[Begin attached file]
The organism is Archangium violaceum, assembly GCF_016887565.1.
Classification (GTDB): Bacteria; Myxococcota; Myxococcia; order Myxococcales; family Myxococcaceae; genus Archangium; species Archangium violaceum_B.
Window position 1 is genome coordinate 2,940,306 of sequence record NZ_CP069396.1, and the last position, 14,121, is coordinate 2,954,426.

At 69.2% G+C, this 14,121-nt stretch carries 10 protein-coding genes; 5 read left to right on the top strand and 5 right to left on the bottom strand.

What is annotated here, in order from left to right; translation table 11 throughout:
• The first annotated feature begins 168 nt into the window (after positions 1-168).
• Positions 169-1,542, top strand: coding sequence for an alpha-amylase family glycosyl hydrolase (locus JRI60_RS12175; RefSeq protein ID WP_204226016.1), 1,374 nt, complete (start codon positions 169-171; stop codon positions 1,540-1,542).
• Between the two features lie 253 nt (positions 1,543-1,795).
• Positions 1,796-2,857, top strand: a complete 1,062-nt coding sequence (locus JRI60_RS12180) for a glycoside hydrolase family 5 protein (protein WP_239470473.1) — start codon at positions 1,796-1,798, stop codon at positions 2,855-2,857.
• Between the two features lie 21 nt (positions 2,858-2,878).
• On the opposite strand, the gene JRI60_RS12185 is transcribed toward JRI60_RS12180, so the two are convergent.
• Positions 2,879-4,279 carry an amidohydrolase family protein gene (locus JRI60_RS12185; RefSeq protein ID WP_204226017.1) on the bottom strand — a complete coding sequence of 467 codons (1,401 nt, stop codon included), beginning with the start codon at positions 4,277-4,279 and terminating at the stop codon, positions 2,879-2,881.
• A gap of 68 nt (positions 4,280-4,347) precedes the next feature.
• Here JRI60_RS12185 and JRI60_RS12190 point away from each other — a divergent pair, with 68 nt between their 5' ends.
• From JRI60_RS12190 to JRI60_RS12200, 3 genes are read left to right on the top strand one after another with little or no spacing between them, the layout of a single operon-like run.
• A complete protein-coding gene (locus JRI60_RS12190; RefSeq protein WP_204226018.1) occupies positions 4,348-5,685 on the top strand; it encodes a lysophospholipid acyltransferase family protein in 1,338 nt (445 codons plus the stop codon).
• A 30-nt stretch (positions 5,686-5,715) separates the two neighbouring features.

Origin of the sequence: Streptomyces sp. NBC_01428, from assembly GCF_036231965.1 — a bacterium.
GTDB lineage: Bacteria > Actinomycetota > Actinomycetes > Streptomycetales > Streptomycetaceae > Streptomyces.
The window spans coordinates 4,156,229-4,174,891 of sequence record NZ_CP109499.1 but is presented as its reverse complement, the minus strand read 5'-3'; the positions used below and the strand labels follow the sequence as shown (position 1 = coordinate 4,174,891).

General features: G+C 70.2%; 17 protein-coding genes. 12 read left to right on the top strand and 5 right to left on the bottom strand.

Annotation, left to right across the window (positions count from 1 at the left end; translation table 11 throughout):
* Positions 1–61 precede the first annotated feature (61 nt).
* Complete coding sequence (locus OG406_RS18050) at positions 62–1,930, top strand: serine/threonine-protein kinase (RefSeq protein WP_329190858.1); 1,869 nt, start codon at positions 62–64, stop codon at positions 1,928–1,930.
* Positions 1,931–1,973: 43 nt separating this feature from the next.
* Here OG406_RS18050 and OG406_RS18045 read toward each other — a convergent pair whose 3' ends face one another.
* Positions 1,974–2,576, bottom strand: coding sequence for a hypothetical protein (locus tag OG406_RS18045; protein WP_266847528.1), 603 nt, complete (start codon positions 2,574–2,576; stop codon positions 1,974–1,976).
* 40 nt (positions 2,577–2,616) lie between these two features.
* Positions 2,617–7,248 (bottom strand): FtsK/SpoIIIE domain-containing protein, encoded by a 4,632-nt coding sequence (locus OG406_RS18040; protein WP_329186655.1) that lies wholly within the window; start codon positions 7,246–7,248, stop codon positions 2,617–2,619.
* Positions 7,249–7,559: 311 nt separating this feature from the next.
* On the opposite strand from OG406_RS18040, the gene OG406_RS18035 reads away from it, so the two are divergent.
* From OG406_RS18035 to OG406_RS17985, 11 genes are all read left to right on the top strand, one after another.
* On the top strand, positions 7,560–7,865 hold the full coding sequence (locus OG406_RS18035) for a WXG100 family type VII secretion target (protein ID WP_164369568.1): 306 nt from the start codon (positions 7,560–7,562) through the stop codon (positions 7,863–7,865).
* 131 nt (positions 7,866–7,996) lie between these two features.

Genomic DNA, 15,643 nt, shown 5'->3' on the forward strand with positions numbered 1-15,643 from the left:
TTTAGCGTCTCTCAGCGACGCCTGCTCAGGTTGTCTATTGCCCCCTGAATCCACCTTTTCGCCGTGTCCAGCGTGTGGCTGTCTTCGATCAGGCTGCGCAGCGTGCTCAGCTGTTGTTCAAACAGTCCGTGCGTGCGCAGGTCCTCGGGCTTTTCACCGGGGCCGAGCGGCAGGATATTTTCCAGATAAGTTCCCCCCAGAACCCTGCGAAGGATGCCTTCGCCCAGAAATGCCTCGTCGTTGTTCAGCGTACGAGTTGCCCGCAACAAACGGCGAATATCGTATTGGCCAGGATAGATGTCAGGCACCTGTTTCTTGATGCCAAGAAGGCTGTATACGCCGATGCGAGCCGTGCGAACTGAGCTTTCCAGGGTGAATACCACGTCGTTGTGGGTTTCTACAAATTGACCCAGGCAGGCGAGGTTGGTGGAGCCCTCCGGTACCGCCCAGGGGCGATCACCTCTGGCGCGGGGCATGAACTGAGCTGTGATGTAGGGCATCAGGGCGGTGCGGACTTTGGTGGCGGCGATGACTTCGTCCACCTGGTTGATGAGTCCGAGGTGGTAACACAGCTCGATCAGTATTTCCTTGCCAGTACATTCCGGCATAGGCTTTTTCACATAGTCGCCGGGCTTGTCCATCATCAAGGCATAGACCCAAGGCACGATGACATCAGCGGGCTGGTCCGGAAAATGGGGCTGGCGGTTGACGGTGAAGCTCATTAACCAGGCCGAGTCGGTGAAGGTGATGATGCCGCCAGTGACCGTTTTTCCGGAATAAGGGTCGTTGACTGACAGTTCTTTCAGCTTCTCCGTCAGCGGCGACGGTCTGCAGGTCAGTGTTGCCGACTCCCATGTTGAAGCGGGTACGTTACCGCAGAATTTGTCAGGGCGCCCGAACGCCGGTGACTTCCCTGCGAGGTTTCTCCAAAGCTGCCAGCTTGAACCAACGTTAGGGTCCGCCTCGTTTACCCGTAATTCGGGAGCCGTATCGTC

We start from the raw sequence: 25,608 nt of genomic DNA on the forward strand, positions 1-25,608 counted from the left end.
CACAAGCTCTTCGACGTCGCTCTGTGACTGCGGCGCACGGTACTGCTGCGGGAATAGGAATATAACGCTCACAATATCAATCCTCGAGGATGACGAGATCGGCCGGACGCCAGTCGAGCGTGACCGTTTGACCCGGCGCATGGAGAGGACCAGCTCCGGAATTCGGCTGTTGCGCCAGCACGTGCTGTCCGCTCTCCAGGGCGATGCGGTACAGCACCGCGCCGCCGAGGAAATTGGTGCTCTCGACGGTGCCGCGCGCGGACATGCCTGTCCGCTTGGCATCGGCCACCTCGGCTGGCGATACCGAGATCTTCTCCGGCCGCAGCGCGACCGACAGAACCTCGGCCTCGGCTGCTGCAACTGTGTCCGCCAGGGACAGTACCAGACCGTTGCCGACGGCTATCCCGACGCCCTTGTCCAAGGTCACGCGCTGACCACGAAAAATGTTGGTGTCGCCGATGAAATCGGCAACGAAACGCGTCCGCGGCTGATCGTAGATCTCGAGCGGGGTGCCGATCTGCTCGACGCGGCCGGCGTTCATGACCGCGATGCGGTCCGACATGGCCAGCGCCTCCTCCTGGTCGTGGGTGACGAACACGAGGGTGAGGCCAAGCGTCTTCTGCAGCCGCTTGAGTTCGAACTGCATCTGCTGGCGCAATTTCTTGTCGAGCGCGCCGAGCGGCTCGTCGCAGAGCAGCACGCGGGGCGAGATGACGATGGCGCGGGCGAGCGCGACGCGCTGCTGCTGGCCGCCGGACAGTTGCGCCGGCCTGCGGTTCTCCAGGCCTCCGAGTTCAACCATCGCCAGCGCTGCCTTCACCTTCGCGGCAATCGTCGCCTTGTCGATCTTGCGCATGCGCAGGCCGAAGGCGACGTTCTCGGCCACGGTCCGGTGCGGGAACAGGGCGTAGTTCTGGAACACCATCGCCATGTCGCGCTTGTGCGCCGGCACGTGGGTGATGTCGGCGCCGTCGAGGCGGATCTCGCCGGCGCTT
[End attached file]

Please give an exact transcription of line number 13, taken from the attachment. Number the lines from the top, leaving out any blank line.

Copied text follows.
• A gap of 68 nt (positions 4,280-4,347) precedes the next feature.